Pony down: Did ancient warming shrink the earliest horses? Scientists are already noticing other animals getting smaller with contemporary climate change. Image: /Danielle Byerley/Florida Museum of Natural History
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The first horses in North America would not have been able to hold their own in the Triple Crown. At just about 5.6 kilograms the Sifrhippus sandrae hoofed onto the scene some 56 million years ago about the size of a small dog.
But then a funny thing happened. In the next 130,000 years during the Paleocene–Eocene Thermal Maximum, these small equines got even smaller, reaching the tiny size of 3.9 kilograms—some 30 percent lighter than their initial heft. Just 45,000 years later, however, the genus had bulked up to seven kilograms. And the horses were not the only ones. Many other mammals in the area followed the same pattern.
These animals' sizes likely resulted from relatively rapid climate change, suggest the authors of a new study published online Thursday in Science.
The study "highlights the importance of temperature on evolution—particularly mammal evolution," says Felisa Smith, a professor of biology at the University of New Mexico in Albuquerque, who wrote an essay on the findings in the same issue of Science. And it adds a new high-resolution tracking of body size and temperature during a crucial—and long puzzling—time in geologic history.
View a slide show of the visual history of ancient miniature horses
Looking the small horse in the mouth
The researchers did not have complete skeletons to measure for all of the animals, so to track the size of the horses over time they looked at their teeth—in particular, their molars. "It turns out that teeth are much better than femurs," Smith says. A leg bone "does tell you something about size, but teeth are much better." And as far as teeth go, she says, "the best thing to know is the area of the first molar."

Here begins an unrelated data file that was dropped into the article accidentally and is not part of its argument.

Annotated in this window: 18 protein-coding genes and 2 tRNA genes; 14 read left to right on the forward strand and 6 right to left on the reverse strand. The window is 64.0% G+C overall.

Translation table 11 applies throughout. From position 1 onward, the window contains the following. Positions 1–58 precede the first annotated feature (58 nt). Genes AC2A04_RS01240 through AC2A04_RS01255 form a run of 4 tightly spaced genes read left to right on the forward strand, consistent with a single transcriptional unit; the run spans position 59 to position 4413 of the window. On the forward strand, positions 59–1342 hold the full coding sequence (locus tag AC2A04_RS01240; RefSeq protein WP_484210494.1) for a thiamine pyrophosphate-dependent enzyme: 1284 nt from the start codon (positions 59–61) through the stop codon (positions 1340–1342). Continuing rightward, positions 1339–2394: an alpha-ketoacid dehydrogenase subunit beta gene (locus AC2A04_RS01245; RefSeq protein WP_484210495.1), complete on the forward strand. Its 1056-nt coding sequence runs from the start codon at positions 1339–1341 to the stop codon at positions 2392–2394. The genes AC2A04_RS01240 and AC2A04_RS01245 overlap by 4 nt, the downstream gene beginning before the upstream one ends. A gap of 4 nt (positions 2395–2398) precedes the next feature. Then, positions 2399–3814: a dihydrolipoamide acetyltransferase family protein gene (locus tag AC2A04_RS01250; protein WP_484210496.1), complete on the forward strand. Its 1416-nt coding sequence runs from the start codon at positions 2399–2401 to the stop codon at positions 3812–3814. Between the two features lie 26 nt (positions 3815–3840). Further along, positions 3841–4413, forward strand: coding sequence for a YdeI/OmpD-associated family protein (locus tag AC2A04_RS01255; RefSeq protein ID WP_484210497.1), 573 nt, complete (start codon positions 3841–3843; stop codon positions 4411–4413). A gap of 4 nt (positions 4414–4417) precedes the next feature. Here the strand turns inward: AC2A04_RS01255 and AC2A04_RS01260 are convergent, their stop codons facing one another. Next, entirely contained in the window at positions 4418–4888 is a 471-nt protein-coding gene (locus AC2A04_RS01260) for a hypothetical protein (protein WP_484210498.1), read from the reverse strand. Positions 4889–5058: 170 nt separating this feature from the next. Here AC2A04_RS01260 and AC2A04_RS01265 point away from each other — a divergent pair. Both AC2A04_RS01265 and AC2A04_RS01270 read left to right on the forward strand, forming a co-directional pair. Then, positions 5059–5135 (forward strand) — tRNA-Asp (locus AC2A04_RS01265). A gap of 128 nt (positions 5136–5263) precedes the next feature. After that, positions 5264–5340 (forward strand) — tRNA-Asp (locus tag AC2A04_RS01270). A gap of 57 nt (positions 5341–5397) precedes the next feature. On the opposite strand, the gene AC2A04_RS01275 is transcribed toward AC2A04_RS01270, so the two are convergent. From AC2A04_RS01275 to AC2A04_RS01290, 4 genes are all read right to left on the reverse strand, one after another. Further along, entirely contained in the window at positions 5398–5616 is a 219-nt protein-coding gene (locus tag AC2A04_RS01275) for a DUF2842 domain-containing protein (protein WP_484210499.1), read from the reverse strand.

The teeth came from a fossil-rich area called Cabin Fork in Wyoming and are part of a substantial collection at the University of Florida built in part by study co-author Jonathan Bloch, an associate curator of vertebrate paleontology there. From the collection, the research team could estimate the size of about 44 diminutive adult horses.
Some 40 percent of other mammals in the area seem to have experienced similar shrinking and subsequent growth, notes co-author Ross Secord, a vertebrate paleontologist at the University of Nebraska–Lincoln. They stuck with the small horses, however, because they had much more solid records from which to accurately date the samples.
The researchers used oxygen isotopes left by freshwater in the fossils to track mean annual temperature from when the animals had been alive. In particular, they sampled the isotopes from teeth of a large, water-dwelling mammal Coryphodon. With these isotope readings, "you get a little, tiny window as to what the temperature was at that time," Smith says.
This close reading has excited Smith and others who have been tracking animal size over the ages. "Although we knew that temperature might set a maximum for body size," Smith says, the new findings actually present a mechanism—and do so in a very detailed manner, showing "how animals responded to a particular temperature at a particular place at a particular time."